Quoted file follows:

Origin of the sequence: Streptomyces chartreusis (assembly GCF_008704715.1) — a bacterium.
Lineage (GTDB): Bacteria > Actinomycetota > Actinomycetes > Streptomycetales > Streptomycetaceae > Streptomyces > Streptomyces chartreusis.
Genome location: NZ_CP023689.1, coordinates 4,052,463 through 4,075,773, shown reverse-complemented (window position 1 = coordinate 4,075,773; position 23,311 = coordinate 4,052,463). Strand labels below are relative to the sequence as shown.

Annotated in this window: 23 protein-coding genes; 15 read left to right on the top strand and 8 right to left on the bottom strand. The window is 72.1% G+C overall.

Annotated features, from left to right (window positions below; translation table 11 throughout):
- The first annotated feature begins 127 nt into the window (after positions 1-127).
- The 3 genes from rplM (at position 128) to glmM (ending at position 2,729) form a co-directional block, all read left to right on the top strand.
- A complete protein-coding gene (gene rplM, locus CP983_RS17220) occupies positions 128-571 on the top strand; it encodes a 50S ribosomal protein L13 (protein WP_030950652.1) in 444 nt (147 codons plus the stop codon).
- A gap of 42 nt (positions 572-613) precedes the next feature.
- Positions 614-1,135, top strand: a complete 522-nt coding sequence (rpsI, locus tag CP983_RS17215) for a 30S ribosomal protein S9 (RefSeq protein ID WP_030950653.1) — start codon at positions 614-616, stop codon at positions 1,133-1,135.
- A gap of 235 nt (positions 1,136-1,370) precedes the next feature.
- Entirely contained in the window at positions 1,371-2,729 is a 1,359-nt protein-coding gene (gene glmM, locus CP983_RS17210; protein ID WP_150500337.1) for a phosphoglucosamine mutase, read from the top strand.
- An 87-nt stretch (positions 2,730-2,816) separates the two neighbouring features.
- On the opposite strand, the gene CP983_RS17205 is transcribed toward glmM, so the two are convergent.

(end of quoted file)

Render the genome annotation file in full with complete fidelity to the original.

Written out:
Origin of the sequence: Streptomyces chartreusis (assembly GCF_008704715.1) — a bacterium.
Lineage (GTDB): Bacteria > Actinomycetota > Actinomycetes > Streptomycetales > Streptomycetaceae > Streptomyces > Streptomyces chartreusis.
Genome location: NZ_CP023689.1, coordinates 4,052,463 through 4,075,773, shown reverse-complemented (window position 1 = coordinate 4,075,773; position 23,311 = coordinate 4,052,463). Strand labels below are relative to the sequence as shown.

Annotated in this window: 23 protein-coding genes; 15 read left to right on the top strand and 8 right to left on the bottom strand. The window is 72.1% G+C overall.

Annotated features, from left to right (window positions below; translation table 11 throughout):
- The first annotated feature begins 127 nt into the window (after positions 1-127).
- The 3 genes from rplM (at position 128) to glmM (ending at position 2,729) form a co-directional block, all read left to right on the top strand.
- A complete protein-coding gene (gene rplM, locus CP983_RS17220) occupies positions 128-571 on the top strand; it encodes a 50S ribosomal protein L13 (protein WP_030950652.1) in 444 nt (147 codons plus the stop codon).
- A gap of 42 nt (positions 572-613) precedes the next feature.
- Positions 614-1,135, top strand: a complete 522-nt coding sequence (rpsI, locus tag CP983_RS17215) for a 30S ribosomal protein S9 (RefSeq protein ID WP_030950653.1) — start codon at positions 614-616, stop codon at positions 1,133-1,135.
- A gap of 235 nt (positions 1,136-1,370) precedes the next feature.
- Entirely contained in the window at positions 1,371-2,729 is a 1,359-nt protein-coding gene (gene glmM, locus CP983_RS17210; protein ID WP_150500337.1) for a phosphoglucosamine mutase, read from the top strand.
- An 87-nt stretch (positions 2,730-2,816) separates the two neighbouring features.
- On the opposite strand, the gene CP983_RS17205 is transcribed toward glmM, so the two are convergent.